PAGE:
What if the Hazan Arrives Late?

There are situations when the Hazan arrives late to the prayer and finds the congregation already in the middle of the silent Amida. In such a case, the Shulhan Aruch (Orah Haim 124:2) rules that he may hint to the Shaliah Tzibbur that he wishes to take his place and recite the repetition of the Amida himself. Furthermore, the Hazan who arrived late can rely solely on the repetition and does not have to pray silently first. This situation also applies to someone who had a Yahrtzeit and wished to lead the prayer but came late.

The Kaf HaHaim says, however, that even if the person who came late is the one who is best suited to recite the repetition, he may not do so as there is Kabbalistic significance to praying the silent Amida before the repetition. The Ben Ish Hai (Rav Pe’alim, Sod Yesharim, vol. 3,  § 7:2) disagrees and says that if such a person is the only one who can properly lead the prayer or has a Yahrtzeit, etc., it is permissible even Kabbalistically for him to lead recite the repetition in lieu of his silent Amida. Although ideally someone who comes late should first pray silently, when necessary the Moroccan custom seems to follow the Ben Ish Hai’s opinion to permit the person to recite the repetition only.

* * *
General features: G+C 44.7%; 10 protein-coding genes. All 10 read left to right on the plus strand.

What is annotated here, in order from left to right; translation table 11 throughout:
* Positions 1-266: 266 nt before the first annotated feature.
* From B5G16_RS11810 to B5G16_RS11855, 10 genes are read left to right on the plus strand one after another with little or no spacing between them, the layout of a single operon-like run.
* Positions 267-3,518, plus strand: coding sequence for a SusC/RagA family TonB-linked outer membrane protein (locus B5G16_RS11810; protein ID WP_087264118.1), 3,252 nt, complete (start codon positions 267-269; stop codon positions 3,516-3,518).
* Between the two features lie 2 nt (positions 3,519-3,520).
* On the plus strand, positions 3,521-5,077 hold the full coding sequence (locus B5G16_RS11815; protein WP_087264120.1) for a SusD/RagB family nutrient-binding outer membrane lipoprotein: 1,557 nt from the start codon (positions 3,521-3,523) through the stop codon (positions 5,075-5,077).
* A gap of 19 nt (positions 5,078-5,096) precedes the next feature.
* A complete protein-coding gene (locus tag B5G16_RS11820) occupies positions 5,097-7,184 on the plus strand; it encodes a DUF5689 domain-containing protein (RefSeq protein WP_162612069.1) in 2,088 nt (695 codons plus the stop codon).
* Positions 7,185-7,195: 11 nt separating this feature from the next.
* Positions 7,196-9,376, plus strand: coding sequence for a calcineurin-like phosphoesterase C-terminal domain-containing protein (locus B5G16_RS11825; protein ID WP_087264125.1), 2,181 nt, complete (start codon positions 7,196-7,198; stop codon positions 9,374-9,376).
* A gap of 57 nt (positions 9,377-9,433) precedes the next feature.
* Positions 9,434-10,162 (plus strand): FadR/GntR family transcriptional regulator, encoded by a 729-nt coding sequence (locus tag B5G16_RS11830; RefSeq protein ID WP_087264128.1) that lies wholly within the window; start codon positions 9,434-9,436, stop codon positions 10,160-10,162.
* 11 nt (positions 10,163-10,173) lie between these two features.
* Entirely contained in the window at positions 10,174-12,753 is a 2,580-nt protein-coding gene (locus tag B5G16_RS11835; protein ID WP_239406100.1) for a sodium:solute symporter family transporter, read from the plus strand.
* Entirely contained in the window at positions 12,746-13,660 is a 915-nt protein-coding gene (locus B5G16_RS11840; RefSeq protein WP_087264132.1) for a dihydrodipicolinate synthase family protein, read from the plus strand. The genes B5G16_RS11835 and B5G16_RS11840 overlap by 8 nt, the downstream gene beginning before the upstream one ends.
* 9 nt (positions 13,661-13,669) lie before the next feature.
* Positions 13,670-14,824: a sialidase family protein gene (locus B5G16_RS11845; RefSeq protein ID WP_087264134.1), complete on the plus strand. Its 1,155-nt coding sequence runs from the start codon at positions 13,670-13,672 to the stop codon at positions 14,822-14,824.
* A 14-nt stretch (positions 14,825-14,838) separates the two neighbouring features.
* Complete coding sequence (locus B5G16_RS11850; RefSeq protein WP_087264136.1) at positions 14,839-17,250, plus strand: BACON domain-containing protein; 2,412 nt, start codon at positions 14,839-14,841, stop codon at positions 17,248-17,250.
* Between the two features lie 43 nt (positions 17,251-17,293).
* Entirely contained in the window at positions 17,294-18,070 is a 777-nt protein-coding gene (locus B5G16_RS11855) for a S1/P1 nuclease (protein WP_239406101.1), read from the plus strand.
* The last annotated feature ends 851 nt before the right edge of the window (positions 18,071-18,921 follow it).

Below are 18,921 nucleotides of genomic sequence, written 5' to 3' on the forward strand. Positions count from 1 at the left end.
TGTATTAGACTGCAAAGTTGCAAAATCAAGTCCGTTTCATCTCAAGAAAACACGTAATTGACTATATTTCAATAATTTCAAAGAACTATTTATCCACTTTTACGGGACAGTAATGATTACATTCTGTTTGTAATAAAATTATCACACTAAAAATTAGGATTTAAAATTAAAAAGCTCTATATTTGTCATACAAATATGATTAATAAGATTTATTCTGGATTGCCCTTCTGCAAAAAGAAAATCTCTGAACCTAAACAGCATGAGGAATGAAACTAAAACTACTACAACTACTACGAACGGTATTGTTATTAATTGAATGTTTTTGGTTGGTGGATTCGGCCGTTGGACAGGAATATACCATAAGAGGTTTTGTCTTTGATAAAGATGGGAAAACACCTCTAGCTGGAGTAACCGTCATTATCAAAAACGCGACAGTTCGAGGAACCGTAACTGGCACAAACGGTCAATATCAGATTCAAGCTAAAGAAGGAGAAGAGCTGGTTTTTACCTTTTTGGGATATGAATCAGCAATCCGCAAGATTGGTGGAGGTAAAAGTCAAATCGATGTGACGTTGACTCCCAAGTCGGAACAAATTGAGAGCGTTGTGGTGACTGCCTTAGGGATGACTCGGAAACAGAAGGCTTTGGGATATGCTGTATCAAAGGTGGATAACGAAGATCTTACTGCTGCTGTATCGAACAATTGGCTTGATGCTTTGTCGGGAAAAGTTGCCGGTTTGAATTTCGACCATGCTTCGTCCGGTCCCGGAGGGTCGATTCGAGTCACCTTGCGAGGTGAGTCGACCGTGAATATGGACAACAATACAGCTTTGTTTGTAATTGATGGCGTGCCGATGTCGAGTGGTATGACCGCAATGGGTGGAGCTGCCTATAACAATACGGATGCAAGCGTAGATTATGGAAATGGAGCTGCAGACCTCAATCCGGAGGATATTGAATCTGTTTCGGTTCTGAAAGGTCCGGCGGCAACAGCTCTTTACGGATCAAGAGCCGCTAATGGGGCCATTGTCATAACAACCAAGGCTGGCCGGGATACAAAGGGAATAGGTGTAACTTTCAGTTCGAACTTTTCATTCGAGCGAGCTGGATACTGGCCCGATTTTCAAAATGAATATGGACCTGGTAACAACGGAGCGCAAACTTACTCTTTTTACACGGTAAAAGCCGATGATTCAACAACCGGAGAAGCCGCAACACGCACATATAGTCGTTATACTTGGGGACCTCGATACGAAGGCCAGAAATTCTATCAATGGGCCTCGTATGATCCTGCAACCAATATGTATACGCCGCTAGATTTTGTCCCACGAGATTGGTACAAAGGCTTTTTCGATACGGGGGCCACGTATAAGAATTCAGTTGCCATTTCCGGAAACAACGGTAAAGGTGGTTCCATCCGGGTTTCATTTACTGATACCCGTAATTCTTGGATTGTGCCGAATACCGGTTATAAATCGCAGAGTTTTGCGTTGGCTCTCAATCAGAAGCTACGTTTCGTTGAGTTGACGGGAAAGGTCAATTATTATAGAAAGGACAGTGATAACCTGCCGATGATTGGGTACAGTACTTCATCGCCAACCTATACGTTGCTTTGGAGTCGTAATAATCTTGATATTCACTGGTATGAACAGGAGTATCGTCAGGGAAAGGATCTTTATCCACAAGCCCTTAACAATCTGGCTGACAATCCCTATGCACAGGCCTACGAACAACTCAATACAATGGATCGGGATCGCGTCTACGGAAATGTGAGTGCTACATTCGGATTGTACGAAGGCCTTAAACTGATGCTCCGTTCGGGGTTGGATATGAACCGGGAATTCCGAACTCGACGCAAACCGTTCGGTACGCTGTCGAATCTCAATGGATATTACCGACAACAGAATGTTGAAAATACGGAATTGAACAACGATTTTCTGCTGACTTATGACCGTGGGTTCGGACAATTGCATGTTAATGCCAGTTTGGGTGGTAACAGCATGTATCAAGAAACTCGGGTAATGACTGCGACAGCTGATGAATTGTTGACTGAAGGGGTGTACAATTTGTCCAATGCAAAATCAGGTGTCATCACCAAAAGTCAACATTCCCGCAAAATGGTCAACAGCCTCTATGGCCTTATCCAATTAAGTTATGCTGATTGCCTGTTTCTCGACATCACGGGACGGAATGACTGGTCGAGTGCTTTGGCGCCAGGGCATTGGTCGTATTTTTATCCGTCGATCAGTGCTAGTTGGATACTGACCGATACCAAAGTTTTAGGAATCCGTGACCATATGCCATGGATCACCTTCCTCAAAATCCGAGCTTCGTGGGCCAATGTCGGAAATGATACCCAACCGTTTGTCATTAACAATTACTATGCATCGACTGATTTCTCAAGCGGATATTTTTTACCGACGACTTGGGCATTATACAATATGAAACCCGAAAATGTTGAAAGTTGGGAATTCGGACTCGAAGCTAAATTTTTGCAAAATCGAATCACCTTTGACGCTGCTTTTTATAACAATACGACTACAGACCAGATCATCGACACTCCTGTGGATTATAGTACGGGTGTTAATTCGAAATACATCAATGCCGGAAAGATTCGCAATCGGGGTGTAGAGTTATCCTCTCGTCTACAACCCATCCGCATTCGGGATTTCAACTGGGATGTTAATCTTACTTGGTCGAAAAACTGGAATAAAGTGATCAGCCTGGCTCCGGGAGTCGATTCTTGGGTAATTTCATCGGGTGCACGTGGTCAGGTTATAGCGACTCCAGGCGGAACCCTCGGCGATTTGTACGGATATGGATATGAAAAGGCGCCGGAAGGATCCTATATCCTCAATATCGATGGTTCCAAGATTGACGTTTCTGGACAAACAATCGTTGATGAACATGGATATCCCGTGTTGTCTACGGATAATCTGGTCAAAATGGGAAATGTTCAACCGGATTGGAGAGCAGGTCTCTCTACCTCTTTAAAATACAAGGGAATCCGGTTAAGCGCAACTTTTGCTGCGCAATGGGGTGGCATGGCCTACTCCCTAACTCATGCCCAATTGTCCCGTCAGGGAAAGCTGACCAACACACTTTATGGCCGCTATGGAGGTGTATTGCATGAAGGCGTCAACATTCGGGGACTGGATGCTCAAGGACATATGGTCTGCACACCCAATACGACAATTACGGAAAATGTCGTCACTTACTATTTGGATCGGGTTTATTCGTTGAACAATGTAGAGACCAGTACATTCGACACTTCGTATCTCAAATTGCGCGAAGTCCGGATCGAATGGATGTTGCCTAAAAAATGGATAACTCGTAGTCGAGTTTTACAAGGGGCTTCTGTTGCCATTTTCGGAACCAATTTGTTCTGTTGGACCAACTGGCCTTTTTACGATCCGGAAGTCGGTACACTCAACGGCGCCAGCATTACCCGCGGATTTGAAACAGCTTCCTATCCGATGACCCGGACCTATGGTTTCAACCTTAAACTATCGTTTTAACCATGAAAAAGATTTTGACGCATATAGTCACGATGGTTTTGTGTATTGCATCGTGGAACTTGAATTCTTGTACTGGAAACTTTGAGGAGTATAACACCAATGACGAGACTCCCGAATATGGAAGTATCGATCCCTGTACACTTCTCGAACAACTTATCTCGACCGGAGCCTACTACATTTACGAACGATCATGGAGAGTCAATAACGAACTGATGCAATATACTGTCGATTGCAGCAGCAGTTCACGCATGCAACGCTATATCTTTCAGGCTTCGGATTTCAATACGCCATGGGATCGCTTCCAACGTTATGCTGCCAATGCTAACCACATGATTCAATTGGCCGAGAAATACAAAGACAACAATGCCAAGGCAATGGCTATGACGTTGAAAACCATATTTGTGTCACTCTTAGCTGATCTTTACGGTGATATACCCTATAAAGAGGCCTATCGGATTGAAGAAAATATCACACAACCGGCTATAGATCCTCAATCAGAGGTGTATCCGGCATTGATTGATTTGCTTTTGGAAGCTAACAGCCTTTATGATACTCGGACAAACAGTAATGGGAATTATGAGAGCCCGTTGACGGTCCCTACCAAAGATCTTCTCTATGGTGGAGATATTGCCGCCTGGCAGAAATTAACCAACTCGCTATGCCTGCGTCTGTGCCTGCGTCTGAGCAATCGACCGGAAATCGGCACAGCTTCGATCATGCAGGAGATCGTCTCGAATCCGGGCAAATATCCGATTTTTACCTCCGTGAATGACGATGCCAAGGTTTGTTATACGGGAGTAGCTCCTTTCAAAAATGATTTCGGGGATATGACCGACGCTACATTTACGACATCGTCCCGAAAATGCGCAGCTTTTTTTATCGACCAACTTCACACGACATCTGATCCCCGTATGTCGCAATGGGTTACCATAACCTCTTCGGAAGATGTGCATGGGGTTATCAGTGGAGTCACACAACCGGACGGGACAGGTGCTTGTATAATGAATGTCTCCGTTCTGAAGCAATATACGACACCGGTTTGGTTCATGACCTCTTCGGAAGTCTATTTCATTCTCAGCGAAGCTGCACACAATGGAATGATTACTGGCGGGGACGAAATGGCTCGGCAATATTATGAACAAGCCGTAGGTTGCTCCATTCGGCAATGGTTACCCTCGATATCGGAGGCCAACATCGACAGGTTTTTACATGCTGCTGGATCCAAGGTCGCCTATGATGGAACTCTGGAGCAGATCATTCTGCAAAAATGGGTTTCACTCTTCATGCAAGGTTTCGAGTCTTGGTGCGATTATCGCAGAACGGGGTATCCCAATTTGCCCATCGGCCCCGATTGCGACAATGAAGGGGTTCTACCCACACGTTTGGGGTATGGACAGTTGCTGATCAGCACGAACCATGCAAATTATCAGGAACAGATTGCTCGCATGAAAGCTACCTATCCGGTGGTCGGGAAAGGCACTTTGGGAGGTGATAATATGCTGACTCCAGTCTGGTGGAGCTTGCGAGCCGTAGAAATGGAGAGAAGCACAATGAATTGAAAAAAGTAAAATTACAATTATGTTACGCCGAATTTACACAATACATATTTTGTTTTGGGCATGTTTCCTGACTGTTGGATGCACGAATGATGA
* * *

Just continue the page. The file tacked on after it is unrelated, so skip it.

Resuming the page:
Summary:  When necessary, someone who has a pressing reason to lead the prayer but came late may recite the repetition of the Amida, and does not have to recite the silent Amida first. 

      What if the Hazan Arrives Late